Solidarity is something that has been sorely lacking from the country’s best-known craft beer company, Brewdog. A scathing open letter from disgruntled former employees, named and anonymous alike, has accused the business of “lies, hypocrisy and deceit”, of nurturing a culture of bullying and of “a residual feeling of fear”, all of which rather undercuts the company’s brash but ostensibly good-natured publicity stunts and ubiquity in the bars and supermarkets of the country. The letter directly attacks Brewdog’s founder James Watt, claiming “it is with you that responsibility for this rotten culture lies”, and the whole shebang has been a hugely damaging PR disaster. It has not been helped by Brewdog’s boilerplate response (“on many occasions we haven’t got it right…we aren’t going to make excuses, we are going to take action”), which seems to be a toned-down version of a more combative reply, complete with glowing testimonials from happy Brewdog staff. Its continued non-appearance suggests that these testimonials have not been forthcoming.
Under normal circumstances, what is happening at Brewdog might be seen as another culture wars issue, where a self-professed “swashbuckling” company gets caught up in talk of microaggressions and inappropriate language and the like. But now, it seems to be yet another symptom of an industry heading towards crisis at speed. Over the past two decades, Britain’s eating and drinking scene has gone from being comparatively unexciting to arguably the best in Europe. In most towns or cities of any size, there are interesting independent breweries, excellent and inexpensive restaurants and pubs that serve a rich variety of food, along with a good selection of wines and beers. This now seems to be imperilled. The recent closure of the excellent Good Food Guide, after 69 continuous years of publication, seemed symbolic. Things that we have taken for granted may be on the verge of extinction.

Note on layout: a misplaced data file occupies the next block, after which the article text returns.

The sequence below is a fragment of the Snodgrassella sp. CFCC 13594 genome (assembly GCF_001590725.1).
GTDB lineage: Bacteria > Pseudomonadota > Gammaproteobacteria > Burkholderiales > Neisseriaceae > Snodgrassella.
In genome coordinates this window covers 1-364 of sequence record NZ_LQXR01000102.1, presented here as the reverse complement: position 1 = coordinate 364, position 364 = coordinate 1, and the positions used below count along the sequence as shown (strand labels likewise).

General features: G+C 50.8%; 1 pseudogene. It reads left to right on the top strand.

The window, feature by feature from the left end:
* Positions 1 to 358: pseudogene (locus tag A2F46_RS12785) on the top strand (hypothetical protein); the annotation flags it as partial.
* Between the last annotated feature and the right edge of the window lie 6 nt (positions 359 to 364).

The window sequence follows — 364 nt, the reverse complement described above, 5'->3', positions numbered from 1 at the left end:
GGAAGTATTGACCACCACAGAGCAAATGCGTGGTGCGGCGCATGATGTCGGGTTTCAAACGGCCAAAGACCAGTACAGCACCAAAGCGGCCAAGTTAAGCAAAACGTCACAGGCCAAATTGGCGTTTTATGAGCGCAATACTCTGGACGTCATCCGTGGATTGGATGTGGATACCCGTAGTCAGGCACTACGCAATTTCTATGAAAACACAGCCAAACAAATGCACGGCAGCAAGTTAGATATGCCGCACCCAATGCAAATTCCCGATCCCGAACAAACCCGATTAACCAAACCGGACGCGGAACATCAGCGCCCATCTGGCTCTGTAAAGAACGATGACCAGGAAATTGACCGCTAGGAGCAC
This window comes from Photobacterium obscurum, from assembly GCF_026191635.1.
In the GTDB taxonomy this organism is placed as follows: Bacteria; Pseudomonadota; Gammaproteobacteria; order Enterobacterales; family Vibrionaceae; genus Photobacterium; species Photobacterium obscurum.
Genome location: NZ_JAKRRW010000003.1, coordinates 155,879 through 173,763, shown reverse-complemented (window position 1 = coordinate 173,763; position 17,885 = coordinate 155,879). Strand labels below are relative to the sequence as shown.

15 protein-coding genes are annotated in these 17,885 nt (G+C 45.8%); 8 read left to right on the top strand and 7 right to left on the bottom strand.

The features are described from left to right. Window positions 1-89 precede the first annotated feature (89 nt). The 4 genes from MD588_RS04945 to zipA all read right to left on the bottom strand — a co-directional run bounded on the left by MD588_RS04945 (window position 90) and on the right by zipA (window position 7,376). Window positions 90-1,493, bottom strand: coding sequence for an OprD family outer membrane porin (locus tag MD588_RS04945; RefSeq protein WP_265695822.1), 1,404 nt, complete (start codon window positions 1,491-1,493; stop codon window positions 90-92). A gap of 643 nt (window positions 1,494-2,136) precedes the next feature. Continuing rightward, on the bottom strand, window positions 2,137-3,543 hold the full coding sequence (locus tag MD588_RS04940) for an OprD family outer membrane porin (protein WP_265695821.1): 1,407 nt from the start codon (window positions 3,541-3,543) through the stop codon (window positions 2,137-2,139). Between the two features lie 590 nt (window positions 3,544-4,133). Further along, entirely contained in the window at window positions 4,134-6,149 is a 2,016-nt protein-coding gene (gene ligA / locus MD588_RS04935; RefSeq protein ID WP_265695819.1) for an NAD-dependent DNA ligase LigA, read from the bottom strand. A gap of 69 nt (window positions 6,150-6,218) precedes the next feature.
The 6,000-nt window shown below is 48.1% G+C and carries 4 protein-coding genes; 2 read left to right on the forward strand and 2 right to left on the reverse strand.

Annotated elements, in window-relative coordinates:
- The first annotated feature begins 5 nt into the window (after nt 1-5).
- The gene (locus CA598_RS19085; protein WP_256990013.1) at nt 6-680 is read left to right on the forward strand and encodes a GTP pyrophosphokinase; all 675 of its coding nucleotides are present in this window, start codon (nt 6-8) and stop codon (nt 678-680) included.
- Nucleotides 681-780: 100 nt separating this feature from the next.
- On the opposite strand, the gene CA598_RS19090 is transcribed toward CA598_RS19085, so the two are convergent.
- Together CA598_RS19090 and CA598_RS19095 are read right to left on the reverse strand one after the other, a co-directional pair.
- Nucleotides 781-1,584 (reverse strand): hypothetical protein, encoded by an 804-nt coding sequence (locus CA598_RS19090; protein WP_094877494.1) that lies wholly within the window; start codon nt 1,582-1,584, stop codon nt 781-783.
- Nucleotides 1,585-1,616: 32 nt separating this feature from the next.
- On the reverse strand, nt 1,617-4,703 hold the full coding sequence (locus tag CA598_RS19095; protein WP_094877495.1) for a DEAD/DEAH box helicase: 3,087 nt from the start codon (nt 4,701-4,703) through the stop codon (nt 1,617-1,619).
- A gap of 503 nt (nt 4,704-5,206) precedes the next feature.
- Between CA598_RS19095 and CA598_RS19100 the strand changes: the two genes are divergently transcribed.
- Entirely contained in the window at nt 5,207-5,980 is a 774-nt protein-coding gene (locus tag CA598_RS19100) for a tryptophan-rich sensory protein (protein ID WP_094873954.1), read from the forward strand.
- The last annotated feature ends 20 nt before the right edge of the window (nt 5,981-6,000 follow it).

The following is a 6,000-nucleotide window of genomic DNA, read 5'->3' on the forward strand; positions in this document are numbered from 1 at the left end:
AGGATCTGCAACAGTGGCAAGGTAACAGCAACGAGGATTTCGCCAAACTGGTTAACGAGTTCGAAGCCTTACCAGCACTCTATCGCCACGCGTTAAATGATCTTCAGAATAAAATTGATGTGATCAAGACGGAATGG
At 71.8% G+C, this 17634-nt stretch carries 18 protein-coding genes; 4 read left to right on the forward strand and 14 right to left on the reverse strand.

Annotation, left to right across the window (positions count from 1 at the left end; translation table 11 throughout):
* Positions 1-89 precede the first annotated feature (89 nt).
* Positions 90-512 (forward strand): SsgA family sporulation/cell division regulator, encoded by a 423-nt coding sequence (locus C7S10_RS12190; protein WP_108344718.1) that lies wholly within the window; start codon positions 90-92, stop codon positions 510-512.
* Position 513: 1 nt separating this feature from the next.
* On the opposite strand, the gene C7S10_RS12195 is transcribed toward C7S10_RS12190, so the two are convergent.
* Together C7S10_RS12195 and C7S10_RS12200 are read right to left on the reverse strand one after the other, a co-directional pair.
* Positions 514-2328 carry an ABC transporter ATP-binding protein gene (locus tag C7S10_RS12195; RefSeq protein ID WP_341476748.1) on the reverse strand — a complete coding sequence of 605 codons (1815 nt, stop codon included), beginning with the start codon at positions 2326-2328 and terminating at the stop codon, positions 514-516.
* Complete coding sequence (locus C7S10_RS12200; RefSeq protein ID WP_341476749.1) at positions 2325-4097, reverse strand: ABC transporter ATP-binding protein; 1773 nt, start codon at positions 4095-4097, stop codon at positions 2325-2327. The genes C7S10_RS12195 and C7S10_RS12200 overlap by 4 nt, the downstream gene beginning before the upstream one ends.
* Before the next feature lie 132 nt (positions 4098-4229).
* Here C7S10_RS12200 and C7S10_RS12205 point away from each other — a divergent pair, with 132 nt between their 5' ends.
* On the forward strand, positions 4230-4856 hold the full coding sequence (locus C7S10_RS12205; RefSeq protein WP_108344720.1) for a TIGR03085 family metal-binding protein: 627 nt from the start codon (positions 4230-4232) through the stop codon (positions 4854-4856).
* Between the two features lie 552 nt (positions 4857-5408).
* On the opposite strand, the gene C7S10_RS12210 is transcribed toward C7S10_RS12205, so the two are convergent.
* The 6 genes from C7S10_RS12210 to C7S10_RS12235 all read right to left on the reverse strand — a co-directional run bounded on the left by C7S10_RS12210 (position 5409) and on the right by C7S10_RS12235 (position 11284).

Over the past two decades, Britain’s eating and drinking scene has gone from being comparatively unexciting to arguably the best in Europe
What can be done? My colleague Olivia Hartley’s suggestion that the government appoint a Minister for Hospitality is as timely now as it was when she made it in January, but there are few figures in the highest echelons of the Conservative party who seem to have a deep and sincere love of going out. For obvious reasons, neither Sunak nor Priti Patel drink, and even the Prime Minister, despite his photo opportunities clutching pints, is said hardly to indulge at all. As his biographer Andrew Gimson said, “where others might reach for the bottle, or the needle, he is more likely to embrace some warm and attractive woman.” One misses the convivial, glass-raising presence of a Ken Clarke.
Few are unaware of the government’s desire to raise much-needed taxes from the hospitality sector, but they have been going about it in the same unfocused, inefficient way with which they have pursued many of their other aims. What the whole industry now needs is its very own Kate Bingham, who can pursue the task of rescuing the nation’s places to eat and drink with focused vigour. If such a figure does not emerge, I fear that we will come to regard pubs and restaurants as curiosities along the lines of Lyons’ Corner Houses, once-ubiquitous places swept away by this particularly unwelcome tide of progress. And this would be yet another tragedy for our beleaguered nation.